Nov._2_-_PPT_Handout

Nov._2_-_PPT_Handout - Impact of Disabili5es Community...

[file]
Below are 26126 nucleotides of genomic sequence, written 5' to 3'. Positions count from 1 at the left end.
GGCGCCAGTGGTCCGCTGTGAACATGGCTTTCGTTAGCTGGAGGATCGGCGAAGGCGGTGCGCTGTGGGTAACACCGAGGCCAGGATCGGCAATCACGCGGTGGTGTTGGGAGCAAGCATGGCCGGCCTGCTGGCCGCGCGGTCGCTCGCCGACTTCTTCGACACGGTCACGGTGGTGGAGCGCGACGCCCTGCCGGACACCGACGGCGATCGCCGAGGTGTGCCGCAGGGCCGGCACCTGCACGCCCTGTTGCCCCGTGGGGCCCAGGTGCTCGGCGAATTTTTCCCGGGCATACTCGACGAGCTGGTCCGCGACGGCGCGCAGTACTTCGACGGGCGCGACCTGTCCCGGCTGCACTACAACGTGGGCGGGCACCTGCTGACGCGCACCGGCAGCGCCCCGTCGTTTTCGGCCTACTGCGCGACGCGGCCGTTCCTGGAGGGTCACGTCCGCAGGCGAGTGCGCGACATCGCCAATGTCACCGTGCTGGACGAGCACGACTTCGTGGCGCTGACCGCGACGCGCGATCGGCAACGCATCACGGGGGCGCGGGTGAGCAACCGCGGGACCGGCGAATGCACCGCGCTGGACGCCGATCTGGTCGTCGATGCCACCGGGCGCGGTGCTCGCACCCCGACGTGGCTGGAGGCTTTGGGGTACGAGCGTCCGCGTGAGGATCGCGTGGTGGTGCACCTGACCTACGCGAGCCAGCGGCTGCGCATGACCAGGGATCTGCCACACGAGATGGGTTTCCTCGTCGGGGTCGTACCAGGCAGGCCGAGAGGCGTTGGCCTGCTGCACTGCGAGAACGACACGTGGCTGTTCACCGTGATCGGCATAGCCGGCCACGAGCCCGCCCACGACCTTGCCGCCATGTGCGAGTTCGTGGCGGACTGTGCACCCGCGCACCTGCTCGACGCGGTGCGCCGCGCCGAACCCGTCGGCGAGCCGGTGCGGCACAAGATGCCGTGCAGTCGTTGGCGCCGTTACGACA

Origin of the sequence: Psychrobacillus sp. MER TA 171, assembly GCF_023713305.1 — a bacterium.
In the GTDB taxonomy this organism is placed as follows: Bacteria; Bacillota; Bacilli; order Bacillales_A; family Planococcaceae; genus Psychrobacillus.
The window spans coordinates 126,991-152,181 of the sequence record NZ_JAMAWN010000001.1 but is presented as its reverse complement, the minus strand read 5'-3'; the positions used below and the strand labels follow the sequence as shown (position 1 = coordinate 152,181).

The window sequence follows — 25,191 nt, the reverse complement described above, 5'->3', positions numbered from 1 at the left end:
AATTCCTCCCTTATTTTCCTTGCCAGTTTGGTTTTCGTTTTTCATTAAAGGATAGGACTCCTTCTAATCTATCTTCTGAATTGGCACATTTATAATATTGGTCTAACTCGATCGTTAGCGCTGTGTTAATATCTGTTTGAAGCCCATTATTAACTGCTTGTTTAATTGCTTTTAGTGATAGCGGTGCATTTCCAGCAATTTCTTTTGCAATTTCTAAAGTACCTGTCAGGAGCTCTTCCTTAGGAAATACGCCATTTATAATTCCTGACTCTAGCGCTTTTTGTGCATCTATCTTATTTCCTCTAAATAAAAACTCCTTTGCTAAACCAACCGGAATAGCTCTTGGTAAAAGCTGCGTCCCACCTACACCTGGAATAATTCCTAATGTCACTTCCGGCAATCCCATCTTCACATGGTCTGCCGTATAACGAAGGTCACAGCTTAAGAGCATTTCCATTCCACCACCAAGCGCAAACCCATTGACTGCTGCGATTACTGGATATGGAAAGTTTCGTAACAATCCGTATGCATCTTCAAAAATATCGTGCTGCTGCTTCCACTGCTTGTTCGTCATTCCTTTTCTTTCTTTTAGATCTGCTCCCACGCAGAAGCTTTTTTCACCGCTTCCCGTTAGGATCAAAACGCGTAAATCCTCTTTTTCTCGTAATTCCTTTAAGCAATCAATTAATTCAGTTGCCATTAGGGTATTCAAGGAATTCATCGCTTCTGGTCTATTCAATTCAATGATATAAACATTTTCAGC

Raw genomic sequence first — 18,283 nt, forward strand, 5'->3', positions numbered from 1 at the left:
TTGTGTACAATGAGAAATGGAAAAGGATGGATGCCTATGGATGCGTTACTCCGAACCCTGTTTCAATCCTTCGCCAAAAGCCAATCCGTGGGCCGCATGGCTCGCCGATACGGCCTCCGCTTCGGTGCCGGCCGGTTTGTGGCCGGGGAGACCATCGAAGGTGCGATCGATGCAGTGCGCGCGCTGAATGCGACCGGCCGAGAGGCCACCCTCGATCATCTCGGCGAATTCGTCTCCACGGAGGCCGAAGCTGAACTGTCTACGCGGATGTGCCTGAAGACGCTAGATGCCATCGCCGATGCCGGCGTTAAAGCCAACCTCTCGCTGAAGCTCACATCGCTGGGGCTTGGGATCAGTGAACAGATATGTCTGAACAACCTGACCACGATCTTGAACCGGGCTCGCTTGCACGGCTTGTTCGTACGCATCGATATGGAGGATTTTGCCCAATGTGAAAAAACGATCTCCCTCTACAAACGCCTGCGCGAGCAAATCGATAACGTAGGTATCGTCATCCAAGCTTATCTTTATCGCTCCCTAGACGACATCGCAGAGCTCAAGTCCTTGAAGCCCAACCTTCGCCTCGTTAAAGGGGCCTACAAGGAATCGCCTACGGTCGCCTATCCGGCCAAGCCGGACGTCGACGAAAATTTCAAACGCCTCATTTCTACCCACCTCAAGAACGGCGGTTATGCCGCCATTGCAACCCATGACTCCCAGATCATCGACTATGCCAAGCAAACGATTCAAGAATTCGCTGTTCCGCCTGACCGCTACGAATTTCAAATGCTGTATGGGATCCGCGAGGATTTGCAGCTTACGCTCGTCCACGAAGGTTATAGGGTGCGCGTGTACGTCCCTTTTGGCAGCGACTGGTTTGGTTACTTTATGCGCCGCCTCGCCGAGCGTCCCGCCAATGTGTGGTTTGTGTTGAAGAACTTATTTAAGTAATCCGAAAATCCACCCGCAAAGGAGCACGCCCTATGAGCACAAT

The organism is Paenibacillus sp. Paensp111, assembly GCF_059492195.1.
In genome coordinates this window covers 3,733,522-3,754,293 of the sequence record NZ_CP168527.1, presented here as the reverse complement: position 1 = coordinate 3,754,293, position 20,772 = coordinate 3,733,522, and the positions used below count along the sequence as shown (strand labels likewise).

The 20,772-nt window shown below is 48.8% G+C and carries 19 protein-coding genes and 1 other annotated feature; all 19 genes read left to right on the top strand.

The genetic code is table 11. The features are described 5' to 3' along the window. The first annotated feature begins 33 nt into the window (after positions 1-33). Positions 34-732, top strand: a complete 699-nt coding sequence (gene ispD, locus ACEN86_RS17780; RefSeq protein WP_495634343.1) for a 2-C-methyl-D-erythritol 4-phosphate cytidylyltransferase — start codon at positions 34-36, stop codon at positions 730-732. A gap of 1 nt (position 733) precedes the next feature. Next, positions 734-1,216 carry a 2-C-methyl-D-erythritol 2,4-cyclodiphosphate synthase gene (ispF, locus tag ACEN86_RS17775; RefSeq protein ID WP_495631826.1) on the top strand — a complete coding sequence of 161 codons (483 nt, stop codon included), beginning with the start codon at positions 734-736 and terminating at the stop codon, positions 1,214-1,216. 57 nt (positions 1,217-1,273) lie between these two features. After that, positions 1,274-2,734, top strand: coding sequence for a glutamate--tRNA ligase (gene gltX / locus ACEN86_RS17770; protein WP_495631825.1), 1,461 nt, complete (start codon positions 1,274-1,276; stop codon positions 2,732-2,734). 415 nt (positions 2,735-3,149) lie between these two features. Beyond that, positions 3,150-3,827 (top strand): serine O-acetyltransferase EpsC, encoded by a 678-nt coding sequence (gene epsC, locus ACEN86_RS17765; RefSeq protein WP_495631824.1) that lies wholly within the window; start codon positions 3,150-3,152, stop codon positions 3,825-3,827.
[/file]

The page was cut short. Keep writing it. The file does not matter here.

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Unformatted text preview: 10/27/09 Impact of Disabili5es Community November 2, 2009 Vic5miza5on of People with Disabili5es •  People with disabili5es are at greater risk for mistreatment than their non‐disabled counterparts. •  Mistreatment can be abuse or neglect. •  Abuse creates barriers that –  prevent people with disabili5es from living independently. –  compromise their safety and well‐being. Vic5miza5on of People with Disabili5es •  Abuse is defined as •  There are several types of abuse. –  “Anything that causes harm to an individual....” –  Physical: inten5onally inflic5ng pain or injury –  Sexual: Unwelcome sexual contact –  Psychological/Emo5onal: behavior that takes away a person’s dignity ad self‐worth –  Economic/Financial: controlling a person’s finances without their permission –  Neglect –  Systemic abuse –  Ins5tu5onal abuse The People’s Law School 1 10/27/09 Abusers of People with Disabili5es •  Abusers are oXen “care givers.” –  The rela5onship between PAS providers and care receivers lends itself to imbalance of power. –  Verbal abuse –  Arriving late / leaving early •  Abuse by personal assistance service providers is most oXen reported as •  Other forms of abuse reportedly perpetrated by PAS provides include –  Stealing money or unauthorized use of credit cards –  Disabling or destroying equipment –  Stealing medica5on Addressing Abuse •  Barriers to addressing abusive situa5ons can be –  Personal –  Problems with vic5ms’ services –  Problems with disability services –  Problems with PAS providers Addressing Abuse •  Personal barriers to addressing abuse –  Embarrassment –  Fear of retalia5on –  Not having a trusted person to tell –  Fear of not being believed –  Fear of not having input into how the situa5on is handled (Will the vic*m’s preferences be followed?) 2 10/27/09 Addressing Abuse •  Vic5ms’ services barriers to addressing abuse –  People with disabili5es are not always aware of the available services (e.g. crisis lines; shelters; support groups) –  Inaccessible shelters (e.g. physical; communica5on; cogni5ve) –  Uninformed service workers Addressing Abuse •  Disability services barriers to addressing abuse –  Some reports are not taken seriously. –  Repor5ng abuse might lead to •  intrusion in the life of the vic5m or disregard for privacy •  Loss of independence (e.g. being sent to a group home or other care facility) •  Losing custody of children Addressing Abuse •  PAS barriers to addressing abuse –  Shortage of qualified PAS providers –  Lack of knowledge about recrui5ng, training, and managing providers –  Lack of control over choosing, paying, managing, or firing PAS providers 3 10/27/09 Crime Vic5ms with Disabili5es •  Sta5s5cs on crime vic5ms with disabili5es –  Persons ages 12 and over experienced approximately •  716,000 non‐violent crimes •  2.3 million property crimes •  47,000 rapes •  79,000 robberies •  114,000 aggravated assaults •  476,000 simple assaults Bureau of Justice, Crime Against People with Disabilities (2007) Community: Vic5miza5on of People with Disabili5es •  Compared to people without disabili5es •  Females with disabili5es are more likely than males with disabili5es to be vic5mized •  People with cogni5ve disabili5es are at greater risk for violent crimes thanpeople with other types of disabili5es. •  More than half of vic5ms had mul5ple disabili5es. •  One fourth of people with severe mental illness are vic5ms of violent crime (11 5mes higher than general popula5on) Bureau of Justice, Crime Against People with Disabilities (2007) (National Council on Disability, http://www.ncd.gov/newsroom/news/2007/crime_victims.htm) –  1.5 5mes more likely to be vic5ms of violent crime –  Twice as likely to experience rape or assault –  Ages 12‐19 are almost twice as likely to experience violent crimes Community: Vic5miza5on of People with Disabili5es •  About 20% of vic5ms believed they were vic5mized because of their disabili5es. •  About one third believed that the offender was under the influence of alcohol or drugs. Bureau of Justice, Crime Against People with Disabilities (2007) 4 10/27/09 Law Enforcement and Vic5ms with Disabili5es •  Law enforcement personnel need to be able to recognize characteris5cs of disabili5es. •  Law enforcement personnel need to know effec5ve communica5on skills to use with people with disabili5es. –  Use simple, concrete language. –  Ask one ques5on at a 5me. –  Don’t ask ques5ons with implied answers. Bureau of Justice, Crime Against People with Disabilities (2007) –  Determine if a vic5m (or a suspect) might have a disability. The Judicial System and Vic5ms with Disabili5es •  Prosecutors need to –  Develop rela5onships with disability groups to gain understanding of disability‐related issues. –  Work with vic5ms to increase their effec5veness as witnesses. •  Judges need to ensure appropriate sentences for convicted offenders. Bureau of Justice, Crime Against People with Disabilities (2007) Strategies to Prevent Abuse •  Don’t focus on managing the vic5m. –  Increase—rather than reduce—the vic5m’s control over their supports and op5ons. •  Train agency workers and vic5ms in support‐ related issues. –  Move away from “This is what we’ll do to protect you.” to “Here’s what you can do to protect yourself.” •  Work with vic5ms’ services and law enforcement to increase understanding of people with disabili5es. 5 10/27/09 Strategies to Increase Self‐Advocacy •  People with disabili5es can be proac5ve. –  Be involved with more people. –  Be involved throughout the community. –  Expect to be treated with respect. –  Work to improve communica5on skills. –  Iden5fy caregivers who are empathe5c. –  Be willing to report abuse. 6 ...
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